Bogin v Metz

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Bogin v Metz 2020 NY Slip Op 00816 Decided on February 4, 2020 Appellate Division, First Department Published by New York State Law Reporting Bureau pursuant to Judiciary Law ยง 431. This opinion is uncorrected and subject to revision before publication in the Official Reports.

Decided on February 4, 2020
Kapnick, J.P., Oing, Singh, Moulton, JJ.
10881 805160/16

[*1] Lori Bogin, As Executrix of the Estate of Heath Bogin, deceased, etc., Plaintiff-Appellant-Respondent,


Yasmin Metz, M.D., et al., Defendants, Danielle Nicolo, M.D., Defendant-Respondent-Appellant, Weill Cornell Medical Associates, et al., Defendants-Respondents.

Hasapidis Law Offices, Scarsdale (Annette G. Hasapidis of counsel), for appellant-respondent.

Aaronson Rappaport Feinstein & Deutsch, LLP, New York (Deirdre E. Tracey of counsel), for respondent-appellant and respondents.

Order, Supreme Court, New York County (Martin Shulman, J.), entered December 5, 2018, which, to the extent appealed from as limited by the briefs, granted defendants' motion for summary judgment dismissing plaintiff's claims against defendant Ruben Niesvizky, M.D., and against Danielle Nicolo, M.D. arising from her treatment of decedent on November 18, 2014, and denied their motion as to the claim against Dr. Nicolo arising out of her telephone consultation with decedent on December 29, 2014, unanimously affirmed, without costs.

Plaintiff alleges that defendant doctors negligently delayed in diagnosing and treating decedent Heath Bogin for Primary Mediastinal Large B Cell Lymphoma (PMBCL). The motion court correctly dismissed claims against Dr. Nicolo, a general practitioner, based on her first examination of decedent for a physical examination on November 18, 2014. Defendants' expert established prima facie that the treatment provided to decedent on that day comported with good and accepted practice (see Alvarez v Prospect Hosp., 68 NY2d 320, 324 [1986]; Coronel v New York City Health & Hosps. Corp., 47 AD3d 456 [1st Dept 2008]). In response, plaintiff failed to present medical evidence sufficient to raise a triable issue of fact, as her expert points to nothing in the record supporting his analysis that plaintiff, who complained only of puffy eyes with nasal congestion, required cancer blood screening and a chest X ray at that time (see Bartolacci-Meir v Sassoon, 149 AD3d 567, 572 [1st Dept 2017]). The court also correctly denied summary judgment to Dr. Nicolo dismissing malpractice claims based on her telephone consultation with decedent on December 29, 2014. On that date, decedent contacted the doctor to advise that he was having extreme difficulties swallowing, and Dr. Nicolo referred him to a gastroenterologist, who he saw the following day. Plaintiff's expert opined that Dr. Nicolo deviated from the applicable standard of care by not also ordering her own testing, specifically, an immediate imaging of the chest, neck and throat and/or a motility study to rule out a non-gastrointestinally related cause of the patient's swallowing difficulty. Plaintiff's expert further states that Dr. Nicolo's differential diagnosis on December 29, 2014 should have included mediastinal mass/tumor and PMBCL. Defendants' expert does not address why such imaging and/or other studies were not warranted at that time in addition to the referral to the gastroenterologist.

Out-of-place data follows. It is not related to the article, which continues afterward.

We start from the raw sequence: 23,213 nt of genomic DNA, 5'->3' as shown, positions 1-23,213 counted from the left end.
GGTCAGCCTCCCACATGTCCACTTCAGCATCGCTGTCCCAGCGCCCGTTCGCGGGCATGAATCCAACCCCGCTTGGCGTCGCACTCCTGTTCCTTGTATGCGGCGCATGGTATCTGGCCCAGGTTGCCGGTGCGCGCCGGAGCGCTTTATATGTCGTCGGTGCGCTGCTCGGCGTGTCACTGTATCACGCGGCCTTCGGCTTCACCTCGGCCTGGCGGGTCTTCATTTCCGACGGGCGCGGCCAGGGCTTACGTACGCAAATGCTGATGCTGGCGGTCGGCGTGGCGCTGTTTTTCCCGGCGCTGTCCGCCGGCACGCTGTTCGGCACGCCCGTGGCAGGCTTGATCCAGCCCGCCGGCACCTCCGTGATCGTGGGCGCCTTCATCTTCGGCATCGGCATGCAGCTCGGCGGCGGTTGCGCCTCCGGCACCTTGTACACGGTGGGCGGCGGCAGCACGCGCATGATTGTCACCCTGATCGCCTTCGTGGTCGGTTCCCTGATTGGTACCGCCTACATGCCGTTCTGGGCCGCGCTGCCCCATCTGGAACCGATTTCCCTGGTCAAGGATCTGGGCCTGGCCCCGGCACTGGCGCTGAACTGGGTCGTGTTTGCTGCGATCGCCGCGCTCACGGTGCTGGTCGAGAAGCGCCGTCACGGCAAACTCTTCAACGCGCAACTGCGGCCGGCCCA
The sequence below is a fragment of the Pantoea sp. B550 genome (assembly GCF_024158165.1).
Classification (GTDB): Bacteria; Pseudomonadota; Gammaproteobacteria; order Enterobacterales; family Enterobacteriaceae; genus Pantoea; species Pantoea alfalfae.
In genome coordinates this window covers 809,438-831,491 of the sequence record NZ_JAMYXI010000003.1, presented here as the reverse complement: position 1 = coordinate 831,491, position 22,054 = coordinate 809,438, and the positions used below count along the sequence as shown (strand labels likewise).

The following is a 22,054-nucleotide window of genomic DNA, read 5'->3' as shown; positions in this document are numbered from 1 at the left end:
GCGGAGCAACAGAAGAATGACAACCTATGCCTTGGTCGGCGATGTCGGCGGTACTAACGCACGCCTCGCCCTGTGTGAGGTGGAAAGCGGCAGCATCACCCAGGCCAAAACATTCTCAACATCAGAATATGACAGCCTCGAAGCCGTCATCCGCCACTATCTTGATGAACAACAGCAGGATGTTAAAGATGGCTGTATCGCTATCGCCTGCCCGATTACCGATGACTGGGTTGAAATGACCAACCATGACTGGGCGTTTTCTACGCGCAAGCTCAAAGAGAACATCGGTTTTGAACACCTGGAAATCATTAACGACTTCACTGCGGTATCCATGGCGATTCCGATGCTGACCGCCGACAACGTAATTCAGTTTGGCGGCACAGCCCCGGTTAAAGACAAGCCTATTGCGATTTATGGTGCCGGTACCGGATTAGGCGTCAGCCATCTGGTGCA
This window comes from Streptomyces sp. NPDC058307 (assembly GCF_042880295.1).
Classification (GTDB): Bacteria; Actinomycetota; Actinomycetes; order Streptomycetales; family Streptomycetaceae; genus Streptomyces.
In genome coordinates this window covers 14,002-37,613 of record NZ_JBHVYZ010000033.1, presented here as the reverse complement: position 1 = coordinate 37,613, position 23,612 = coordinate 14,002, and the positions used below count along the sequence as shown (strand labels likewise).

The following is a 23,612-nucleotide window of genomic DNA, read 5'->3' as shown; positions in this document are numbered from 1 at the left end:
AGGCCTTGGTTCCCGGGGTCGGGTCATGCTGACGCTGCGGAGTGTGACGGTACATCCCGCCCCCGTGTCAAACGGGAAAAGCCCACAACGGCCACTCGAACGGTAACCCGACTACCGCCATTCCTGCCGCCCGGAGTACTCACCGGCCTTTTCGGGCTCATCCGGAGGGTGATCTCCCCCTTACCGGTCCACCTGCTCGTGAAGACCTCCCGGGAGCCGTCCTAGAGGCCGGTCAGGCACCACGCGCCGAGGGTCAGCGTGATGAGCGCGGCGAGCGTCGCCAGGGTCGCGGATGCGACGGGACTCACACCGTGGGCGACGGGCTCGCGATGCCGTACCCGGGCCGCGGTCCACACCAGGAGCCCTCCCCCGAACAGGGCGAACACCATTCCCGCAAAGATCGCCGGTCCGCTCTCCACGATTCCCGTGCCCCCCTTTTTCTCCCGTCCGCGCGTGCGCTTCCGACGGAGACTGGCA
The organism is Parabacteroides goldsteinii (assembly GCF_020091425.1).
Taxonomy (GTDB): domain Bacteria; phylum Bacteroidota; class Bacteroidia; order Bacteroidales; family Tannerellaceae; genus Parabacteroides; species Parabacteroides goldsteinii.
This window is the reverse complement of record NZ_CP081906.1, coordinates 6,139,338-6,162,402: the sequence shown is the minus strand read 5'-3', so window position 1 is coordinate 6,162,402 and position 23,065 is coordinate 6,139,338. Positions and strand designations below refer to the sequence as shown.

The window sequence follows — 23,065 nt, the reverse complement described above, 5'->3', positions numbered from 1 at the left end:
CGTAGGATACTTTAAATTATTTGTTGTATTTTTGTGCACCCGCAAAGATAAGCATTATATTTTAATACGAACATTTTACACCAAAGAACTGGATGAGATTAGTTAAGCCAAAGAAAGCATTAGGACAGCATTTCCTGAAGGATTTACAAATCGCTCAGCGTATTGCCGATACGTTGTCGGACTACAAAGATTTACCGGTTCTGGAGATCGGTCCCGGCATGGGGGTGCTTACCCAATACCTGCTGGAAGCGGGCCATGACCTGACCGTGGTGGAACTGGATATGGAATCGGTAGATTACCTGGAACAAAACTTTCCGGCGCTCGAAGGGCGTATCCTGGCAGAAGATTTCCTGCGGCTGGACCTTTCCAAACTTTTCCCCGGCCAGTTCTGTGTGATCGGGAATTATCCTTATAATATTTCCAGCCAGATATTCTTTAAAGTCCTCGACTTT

Summary judgment was also correctly granted dismissing plaintiff's claims against Dr. Niesvizky, the oncologist who performed plaintiff's biopsy and ordered his first round of [*2]chemotherapy. As explained by both Dr. Niesvizky and his expert oncologist/hematologist, commencement of treatment could not occur until after the final pathology report of the biopsy was issued, and the type of cancer decedent suffered from was determined. While plaintiff's expert opines that immediately after the mass was observed on a chest X ray, it was known with "overwhelming certainty" that the cancer was PMBCL, the record does not support this conclusion. After discovery by X ray, the doctors considered several types of cancer in the differential diagnosis, including two different lymphomas and a germ cell tumor. Moreover, plaintiff's expert did not address defendants' expert's opinion that initiating chemotherapy without confirming the diagnosis could pose a fatal risk to the patient. While the preliminary biopsy stated that the cells were consistent with lymphoproliferative disease, the pathologist added that, upon further review, the results were suggestive of a solid tumor malignancy, and indicated that they would await a final pathology. While the cancer ultimately did turn out to be PMBCL, malpractice cannot rest solely on 20/20 hindsight (see Rodriguez v Montefiore Med. Ctr., 28 AD3d 357 [1st Dept 2006]; Henry v Bronx Lebanon Med. Ctr., 53 AD2d 476, 481 [1st Dept 1976]).